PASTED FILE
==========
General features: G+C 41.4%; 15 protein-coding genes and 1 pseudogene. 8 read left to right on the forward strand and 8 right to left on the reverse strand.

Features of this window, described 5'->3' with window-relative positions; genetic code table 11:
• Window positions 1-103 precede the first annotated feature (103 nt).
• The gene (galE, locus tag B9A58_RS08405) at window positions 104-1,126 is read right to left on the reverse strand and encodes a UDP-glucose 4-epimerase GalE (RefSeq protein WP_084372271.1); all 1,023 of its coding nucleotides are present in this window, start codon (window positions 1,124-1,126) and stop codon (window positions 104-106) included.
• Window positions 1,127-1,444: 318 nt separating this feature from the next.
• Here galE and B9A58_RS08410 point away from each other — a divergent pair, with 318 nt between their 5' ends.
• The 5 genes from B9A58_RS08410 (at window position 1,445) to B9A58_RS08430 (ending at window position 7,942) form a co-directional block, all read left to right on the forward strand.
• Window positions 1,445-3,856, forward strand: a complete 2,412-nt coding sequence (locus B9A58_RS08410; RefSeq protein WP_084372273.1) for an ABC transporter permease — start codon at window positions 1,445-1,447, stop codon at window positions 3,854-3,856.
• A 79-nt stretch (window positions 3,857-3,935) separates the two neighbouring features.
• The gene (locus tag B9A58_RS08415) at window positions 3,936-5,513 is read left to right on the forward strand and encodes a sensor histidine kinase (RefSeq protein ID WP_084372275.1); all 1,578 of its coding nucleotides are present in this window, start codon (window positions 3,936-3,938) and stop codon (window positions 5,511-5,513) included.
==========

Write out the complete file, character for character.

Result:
General features: G+C 41.4%; 15 protein-coding genes and 1 pseudogene. 8 read left to right on the forward strand and 8 right to left on the reverse strand.

Features of this window, described 5'->3' with window-relative positions; genetic code table 11:
• Window positions 1-103 precede the first annotated feature (103 nt).
• The gene (galE, locus tag B9A58_RS08405) at window positions 104-1,126 is read right to left on the reverse strand and encodes a UDP-glucose 4-epimerase GalE (RefSeq protein WP_084372271.1); all 1,023 of its coding nucleotides are present in this window, start codon (window positions 1,124-1,126) and stop codon (window positions 104-106) included.
• Window positions 1,127-1,444: 318 nt separating this feature from the next.
• Here galE and B9A58_RS08410 point away from each other — a divergent pair, with 318 nt between their 5' ends.
• The 5 genes from B9A58_RS08410 (at window position 1,445) to B9A58_RS08430 (ending at window position 7,942) form a co-directional block, all read left to right on the forward strand.
• Window positions 1,445-3,856, forward strand: a complete 2,412-nt coding sequence (locus B9A58_RS08410; RefSeq protein WP_084372273.1) for an ABC transporter permease — start codon at window positions 1,445-1,447, stop codon at window positions 3,854-3,856.
• A 79-nt stretch (window positions 3,857-3,935) separates the two neighbouring features.
• The gene (locus tag B9A58_RS08415) at window positions 3,936-5,513 is read left to right on the forward strand and encodes a sensor histidine kinase (RefSeq protein ID WP_084372275.1); all 1,578 of its coding nucleotides are present in this window, start codon (window positions 3,936-3,938) and stop codon (window positions 5,511-5,513) included.